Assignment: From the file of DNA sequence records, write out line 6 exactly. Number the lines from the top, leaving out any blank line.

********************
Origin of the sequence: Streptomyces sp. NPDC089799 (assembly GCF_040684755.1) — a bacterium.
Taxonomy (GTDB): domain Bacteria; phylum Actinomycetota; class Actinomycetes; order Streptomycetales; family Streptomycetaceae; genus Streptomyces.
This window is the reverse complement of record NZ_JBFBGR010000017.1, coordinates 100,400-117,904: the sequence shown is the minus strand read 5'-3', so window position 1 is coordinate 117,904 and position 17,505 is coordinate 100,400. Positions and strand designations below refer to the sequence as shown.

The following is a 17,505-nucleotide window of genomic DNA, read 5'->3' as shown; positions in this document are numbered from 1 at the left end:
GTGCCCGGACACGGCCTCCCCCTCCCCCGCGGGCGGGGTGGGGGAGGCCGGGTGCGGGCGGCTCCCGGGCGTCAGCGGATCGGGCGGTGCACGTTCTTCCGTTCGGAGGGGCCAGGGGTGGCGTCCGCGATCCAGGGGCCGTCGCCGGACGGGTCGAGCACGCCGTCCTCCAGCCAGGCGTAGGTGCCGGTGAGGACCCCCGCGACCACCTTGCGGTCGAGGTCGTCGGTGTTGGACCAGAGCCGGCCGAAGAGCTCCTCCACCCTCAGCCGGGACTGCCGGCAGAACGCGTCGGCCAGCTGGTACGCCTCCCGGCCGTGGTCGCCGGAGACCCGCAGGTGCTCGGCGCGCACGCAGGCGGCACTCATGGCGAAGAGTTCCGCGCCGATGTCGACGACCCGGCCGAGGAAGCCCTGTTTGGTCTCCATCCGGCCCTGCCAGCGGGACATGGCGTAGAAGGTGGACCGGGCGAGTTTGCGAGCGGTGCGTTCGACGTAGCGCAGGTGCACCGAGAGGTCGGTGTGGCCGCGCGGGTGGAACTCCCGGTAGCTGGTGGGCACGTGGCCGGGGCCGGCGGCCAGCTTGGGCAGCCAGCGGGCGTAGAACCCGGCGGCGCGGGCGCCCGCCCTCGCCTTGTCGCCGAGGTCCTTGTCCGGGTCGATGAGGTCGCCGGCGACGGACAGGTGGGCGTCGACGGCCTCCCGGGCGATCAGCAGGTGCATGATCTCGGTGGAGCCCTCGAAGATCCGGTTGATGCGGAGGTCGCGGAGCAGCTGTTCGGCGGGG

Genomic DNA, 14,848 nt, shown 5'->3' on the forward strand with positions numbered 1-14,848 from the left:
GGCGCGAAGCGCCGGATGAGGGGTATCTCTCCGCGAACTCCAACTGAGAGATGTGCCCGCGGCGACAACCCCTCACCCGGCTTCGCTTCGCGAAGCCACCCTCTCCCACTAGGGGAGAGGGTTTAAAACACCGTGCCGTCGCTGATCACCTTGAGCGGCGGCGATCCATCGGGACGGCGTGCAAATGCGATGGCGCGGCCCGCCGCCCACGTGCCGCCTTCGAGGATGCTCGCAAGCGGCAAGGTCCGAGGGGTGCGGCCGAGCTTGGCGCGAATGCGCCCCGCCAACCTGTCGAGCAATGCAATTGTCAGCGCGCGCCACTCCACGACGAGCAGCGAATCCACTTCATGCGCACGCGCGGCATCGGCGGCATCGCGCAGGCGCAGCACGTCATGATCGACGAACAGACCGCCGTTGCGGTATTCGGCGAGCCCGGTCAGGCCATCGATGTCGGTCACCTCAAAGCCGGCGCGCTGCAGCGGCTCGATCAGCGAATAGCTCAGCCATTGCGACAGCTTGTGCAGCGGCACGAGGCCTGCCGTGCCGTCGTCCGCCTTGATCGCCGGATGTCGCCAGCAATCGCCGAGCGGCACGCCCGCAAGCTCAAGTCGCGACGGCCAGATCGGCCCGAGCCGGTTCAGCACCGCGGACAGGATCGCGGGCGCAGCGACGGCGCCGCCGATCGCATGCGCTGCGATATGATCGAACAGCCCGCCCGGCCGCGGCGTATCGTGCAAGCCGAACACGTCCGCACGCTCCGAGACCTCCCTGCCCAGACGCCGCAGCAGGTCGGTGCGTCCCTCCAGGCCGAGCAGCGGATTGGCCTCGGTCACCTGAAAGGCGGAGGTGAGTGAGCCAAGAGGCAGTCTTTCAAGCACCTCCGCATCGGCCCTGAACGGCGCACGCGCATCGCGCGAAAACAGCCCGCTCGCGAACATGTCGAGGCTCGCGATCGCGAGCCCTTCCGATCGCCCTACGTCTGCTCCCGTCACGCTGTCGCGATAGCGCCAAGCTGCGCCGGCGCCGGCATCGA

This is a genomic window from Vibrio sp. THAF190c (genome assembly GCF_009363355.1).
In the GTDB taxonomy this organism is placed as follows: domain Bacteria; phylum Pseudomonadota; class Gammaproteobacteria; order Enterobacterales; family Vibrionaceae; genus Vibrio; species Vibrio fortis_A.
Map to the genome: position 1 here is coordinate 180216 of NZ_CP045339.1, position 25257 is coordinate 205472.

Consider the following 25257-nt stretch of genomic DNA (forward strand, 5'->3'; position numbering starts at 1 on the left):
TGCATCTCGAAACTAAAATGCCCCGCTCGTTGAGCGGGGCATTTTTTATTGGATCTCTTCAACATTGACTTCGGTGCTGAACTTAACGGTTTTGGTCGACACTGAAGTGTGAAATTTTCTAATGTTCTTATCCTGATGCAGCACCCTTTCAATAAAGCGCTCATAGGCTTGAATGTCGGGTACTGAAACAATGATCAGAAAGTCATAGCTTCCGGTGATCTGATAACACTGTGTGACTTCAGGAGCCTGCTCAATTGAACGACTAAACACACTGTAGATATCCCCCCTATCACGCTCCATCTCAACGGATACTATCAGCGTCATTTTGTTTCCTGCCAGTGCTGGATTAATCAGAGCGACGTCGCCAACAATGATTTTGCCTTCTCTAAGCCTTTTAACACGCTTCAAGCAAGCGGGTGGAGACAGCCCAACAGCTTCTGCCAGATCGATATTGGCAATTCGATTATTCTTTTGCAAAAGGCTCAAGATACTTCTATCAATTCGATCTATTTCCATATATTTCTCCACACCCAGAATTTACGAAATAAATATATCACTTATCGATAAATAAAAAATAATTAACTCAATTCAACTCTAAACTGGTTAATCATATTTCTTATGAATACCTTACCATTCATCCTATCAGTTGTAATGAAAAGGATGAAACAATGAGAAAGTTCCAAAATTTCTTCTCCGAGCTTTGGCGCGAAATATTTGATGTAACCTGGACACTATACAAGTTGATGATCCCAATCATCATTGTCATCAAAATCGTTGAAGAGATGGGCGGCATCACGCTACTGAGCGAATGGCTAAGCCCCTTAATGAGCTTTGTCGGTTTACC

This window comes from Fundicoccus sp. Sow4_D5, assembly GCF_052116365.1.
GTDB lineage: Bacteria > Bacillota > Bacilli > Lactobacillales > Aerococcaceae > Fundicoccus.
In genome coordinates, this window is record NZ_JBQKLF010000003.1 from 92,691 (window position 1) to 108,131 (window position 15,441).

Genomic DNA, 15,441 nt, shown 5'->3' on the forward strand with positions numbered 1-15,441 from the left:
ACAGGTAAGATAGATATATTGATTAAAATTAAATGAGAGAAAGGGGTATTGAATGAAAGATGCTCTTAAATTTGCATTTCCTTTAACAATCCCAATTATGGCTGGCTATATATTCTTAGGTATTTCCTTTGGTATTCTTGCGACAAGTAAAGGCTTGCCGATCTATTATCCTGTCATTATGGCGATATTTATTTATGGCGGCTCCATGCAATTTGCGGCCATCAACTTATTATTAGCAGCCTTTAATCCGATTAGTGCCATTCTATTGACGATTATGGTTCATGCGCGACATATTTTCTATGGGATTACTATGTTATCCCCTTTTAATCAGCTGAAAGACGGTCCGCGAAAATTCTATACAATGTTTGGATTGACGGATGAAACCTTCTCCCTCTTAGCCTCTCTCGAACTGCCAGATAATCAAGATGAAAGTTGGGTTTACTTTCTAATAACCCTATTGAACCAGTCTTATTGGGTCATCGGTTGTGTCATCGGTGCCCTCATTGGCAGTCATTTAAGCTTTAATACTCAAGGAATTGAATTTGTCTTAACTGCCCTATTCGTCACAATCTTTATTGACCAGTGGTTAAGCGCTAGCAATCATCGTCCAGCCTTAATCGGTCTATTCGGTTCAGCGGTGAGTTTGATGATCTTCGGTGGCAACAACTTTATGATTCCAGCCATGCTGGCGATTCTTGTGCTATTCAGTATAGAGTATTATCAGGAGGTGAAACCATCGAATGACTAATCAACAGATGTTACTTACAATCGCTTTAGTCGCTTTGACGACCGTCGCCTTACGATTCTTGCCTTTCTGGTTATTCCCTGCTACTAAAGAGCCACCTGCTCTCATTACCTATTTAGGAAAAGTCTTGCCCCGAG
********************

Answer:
Genomic DNA, 14,848 nt, shown 5'->3' on the forward strand with positions numbered 1-14,848 from the left: